Dear Diary: Forgiving Myself

I was in third grade when I was given my first diary.  It was fuzzy, purple and equipped with a lock and key, of course.  There was some serious top secret information in there, as I'm sure you can imagine, like what boy I had a crush on and what I ate for lunch that day and who I ate it with.  These things were not to be taken lightly! 

This fabulous and girly diary was to be the first of many more to come but the last to have more hair than my cat and resemble the color of Barney the dinosaur.  

I also grew out of writing in my diary by the 6th grade and moved onto journaling because I was obviously much too sophisticated and mature for that kiddy-stuff at the ripe old age of twelve.  I am just glad I never grew out of the habit of recording my thoughts onto pages.  

No matter how frivolous they may have seemed, they were real and, for a moment in my life, they were everything.

I was feeling extra nostalgic last week (which I'm finding is more common with every additional birthday candle I blow out) and decided to go through my old box of journals.  It had literally been years since I had cracked open the pages of these bad boys and my expectations for anything innovative were pretty low.  

I figured I was about to read a lot about friends I hadn't seen in forever, clothes that no longer fit and boys that I couldn't give a crap less about.  Sure enough, all of those things were in there but that wasn't all that was filling space on the pages.  The one thing I spent more time writing about more than friends, my parents or boys was fear.

Almost every page contained several sentences that began with the words I am so scared, I can't or I'm afraid to. I could practically feel the pages tremble with the amount fear that was bound in them.  What was worse is that the hands that wrote down these old thoughts were still currently trembling over some of the same fears.  

Damn.  Am I still that scared little girl?  What was I so afraid of?

Apparently everything according to the old journals.  I had decided that I was fat by the age of twelve, undesirable by thirteen and untalented by fourteen.  You would have thought that my worst enemy was responsible for some of the entries but, sadly, the hate was coming directly from myself.  According to yours truly, I was destined for a thigh-rubbing and hopeless journey of unending failures in life.  Way to go, me!

I decided to grab my current journal and bring it to the pile of adolescence I had rediscovered.  My hope was that it's pages would teach these assholes a lesson.  And, thank God, they did.  

Fear is still very much discussed in the pages of my journal now but it is, more often than not, combated by hope in the very next or the same breath of ink.  There is still talk of improvements that I hope my body will make but there is also praise for it's strength and endurance thus far.  And the love that I searched for and scribbled about the most was no longer about greasy teenage boys, but rather the one I had finally found for myself.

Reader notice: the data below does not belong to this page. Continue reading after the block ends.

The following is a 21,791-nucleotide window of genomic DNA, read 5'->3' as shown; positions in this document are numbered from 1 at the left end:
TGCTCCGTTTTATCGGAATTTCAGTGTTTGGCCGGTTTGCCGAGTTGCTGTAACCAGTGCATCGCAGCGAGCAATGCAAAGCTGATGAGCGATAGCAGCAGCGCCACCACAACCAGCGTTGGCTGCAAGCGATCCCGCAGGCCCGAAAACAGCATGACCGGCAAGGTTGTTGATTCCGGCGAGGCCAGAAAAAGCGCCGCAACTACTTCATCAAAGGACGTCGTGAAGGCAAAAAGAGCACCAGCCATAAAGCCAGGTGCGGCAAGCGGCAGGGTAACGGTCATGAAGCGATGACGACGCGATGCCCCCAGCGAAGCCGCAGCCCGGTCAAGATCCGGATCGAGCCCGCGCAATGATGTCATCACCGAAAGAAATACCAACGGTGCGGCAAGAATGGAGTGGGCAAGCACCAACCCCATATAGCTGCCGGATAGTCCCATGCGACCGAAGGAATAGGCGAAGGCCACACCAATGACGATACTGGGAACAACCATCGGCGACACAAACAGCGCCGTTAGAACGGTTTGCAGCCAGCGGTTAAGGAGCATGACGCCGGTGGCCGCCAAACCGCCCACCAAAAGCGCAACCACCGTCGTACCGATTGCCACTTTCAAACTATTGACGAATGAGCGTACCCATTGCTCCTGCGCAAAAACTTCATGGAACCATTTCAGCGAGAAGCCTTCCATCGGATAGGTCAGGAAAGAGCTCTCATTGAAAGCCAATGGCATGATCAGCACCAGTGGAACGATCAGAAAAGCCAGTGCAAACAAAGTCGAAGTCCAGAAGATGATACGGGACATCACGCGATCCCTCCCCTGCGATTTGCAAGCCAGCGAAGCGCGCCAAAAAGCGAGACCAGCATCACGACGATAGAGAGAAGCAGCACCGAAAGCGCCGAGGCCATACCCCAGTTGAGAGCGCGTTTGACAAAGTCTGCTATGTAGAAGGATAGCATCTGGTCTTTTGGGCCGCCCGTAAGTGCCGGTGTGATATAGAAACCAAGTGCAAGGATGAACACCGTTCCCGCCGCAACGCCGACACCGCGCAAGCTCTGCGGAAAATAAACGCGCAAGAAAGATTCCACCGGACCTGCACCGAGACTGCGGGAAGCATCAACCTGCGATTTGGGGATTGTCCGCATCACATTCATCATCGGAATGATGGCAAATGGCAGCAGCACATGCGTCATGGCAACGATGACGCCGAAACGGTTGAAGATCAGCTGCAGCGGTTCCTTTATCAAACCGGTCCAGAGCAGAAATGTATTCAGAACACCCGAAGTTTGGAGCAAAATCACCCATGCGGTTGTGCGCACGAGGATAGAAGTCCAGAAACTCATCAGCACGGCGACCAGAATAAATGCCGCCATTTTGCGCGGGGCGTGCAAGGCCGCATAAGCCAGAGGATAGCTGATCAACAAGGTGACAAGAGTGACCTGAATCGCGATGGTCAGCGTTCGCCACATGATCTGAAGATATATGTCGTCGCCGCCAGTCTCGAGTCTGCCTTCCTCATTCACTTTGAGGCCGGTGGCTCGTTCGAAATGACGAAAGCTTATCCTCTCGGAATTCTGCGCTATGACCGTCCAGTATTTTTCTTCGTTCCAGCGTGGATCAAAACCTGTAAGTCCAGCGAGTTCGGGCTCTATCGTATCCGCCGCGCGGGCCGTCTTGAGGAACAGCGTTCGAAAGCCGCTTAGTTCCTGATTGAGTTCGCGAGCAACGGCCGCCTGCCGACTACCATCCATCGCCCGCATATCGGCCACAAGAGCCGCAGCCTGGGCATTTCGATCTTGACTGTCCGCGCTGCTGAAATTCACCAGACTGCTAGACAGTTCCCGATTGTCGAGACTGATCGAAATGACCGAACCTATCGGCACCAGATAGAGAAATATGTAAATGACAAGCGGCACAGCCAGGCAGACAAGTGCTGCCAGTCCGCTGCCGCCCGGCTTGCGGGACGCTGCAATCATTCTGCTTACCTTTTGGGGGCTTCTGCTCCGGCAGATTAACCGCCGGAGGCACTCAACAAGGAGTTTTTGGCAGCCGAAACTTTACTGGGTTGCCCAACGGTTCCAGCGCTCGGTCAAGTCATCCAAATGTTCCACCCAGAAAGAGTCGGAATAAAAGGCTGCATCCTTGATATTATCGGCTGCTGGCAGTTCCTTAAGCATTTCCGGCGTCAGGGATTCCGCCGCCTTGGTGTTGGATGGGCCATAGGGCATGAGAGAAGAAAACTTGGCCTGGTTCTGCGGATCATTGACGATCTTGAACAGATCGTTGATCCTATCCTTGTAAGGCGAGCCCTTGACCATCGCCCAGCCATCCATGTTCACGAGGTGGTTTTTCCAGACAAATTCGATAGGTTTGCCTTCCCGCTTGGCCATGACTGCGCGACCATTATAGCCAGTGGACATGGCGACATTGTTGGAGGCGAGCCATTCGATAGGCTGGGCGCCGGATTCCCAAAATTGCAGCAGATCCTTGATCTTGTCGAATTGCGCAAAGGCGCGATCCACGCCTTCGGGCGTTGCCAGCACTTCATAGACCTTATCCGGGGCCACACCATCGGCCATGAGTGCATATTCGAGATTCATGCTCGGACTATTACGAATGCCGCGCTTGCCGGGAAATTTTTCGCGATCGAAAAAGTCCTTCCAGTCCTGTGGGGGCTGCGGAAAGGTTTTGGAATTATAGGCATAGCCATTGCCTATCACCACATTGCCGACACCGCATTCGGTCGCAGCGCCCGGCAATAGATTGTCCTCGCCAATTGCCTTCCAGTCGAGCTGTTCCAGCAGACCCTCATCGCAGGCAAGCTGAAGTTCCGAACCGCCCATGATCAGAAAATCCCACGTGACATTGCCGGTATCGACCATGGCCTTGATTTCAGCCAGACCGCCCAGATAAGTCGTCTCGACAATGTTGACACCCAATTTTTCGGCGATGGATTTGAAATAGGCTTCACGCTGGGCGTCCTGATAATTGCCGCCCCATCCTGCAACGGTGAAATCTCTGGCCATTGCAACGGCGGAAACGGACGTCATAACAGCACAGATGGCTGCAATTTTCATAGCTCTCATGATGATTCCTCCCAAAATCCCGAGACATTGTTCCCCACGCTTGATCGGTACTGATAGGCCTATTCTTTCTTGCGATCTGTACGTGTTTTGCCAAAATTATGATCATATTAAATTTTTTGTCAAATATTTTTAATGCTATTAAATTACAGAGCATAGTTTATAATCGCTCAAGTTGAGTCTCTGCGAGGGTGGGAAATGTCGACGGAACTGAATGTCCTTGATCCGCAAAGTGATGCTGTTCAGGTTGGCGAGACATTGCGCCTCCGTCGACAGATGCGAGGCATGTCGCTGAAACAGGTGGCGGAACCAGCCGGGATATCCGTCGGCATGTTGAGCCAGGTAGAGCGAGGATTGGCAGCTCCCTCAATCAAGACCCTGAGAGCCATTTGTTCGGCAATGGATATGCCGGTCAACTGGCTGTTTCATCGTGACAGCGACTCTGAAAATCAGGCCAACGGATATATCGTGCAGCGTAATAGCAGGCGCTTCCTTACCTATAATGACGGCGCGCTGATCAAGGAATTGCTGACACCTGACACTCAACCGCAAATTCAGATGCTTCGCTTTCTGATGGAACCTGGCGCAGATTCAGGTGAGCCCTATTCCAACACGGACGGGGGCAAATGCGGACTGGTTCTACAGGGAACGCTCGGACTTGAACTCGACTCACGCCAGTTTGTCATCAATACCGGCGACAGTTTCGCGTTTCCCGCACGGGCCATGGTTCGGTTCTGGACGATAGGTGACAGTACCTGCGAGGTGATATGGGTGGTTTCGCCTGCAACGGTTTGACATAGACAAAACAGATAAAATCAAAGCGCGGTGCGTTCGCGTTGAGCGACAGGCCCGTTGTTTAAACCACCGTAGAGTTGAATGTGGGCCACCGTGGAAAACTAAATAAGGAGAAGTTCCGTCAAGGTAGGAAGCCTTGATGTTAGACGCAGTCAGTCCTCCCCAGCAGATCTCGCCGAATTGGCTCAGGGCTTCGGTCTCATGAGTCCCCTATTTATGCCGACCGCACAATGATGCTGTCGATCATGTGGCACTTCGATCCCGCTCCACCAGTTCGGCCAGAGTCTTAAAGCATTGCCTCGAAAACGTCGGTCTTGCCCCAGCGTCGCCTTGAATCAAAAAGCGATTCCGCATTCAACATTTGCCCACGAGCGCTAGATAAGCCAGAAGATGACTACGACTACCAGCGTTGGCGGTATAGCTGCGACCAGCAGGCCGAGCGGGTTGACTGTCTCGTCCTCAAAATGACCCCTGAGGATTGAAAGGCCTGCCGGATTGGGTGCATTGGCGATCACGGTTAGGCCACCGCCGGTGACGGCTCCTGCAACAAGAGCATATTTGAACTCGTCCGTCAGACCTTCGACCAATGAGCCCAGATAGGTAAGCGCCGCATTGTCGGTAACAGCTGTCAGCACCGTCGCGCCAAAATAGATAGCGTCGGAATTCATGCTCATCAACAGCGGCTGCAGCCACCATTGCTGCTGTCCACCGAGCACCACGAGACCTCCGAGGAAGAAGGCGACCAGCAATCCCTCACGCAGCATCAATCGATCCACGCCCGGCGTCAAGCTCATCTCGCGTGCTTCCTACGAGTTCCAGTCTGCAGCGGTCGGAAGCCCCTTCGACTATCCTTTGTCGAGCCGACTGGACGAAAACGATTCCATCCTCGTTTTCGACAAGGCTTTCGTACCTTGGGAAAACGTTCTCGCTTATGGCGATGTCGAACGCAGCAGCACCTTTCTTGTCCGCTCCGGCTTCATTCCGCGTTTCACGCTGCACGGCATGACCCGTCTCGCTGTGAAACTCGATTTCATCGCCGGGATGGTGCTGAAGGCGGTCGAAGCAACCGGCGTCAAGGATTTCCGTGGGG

Don't get me wrong, there are still quite a few entries that come from shitty days that talk about what I hate and how much I hate the word hate and how I hate that I still use the word hate and so on and so on.  What's different about these entries of self-pity opposed to the old ones is not that they are fewer, but that they are challenged.  Instead of ending with a sense of hopelessness, they are met with a call to action.  

It's a new rule that has been introduced to my writing: Confess your fears, express your emotions but declare the possible solutions.  And, yes, even when you don't feel like it.  In fact, especially when you don't feel like it.

There was one very important sentence that was missing at the end of all those entries from that fear-filled girl, and it came in the form of this question: So, what are you going to do about it?

In this edition of Things I've Learned Thursday, I have learned the art of doing something about it.  That 'it' can be anything that is standing in my way of hope and creating fear.  If I'm not happy, griping about it in a journal won't change anything, but writing down what I can change in the purple, furry diary of my heart might just be a great place to start.  

When I first looked at the pile of my old journals sprawled out on the floor, I saw the broken pieces of my girlhood dreams and felt weakened by my former despair.  But after each one I read, I placed it in a stack beside me.  One by one, the fragile pages made a heap that didn't look so fragile anymore.  

Before I placed my final journal at the top, I sat back and stared at the jagged little pile that personified my life so far.  It made me fearful.  But no longer for myself.  

It made fearful for anyone that tried to knock down that uneven tower.  Because falling apart is not only what builds it higher, but what has always kept it together. 

Charlotte Crow

I'm a modern day farmer's daughter who shares and seeks inspiration from the comical & beautiful things that get caught in life's curious little web.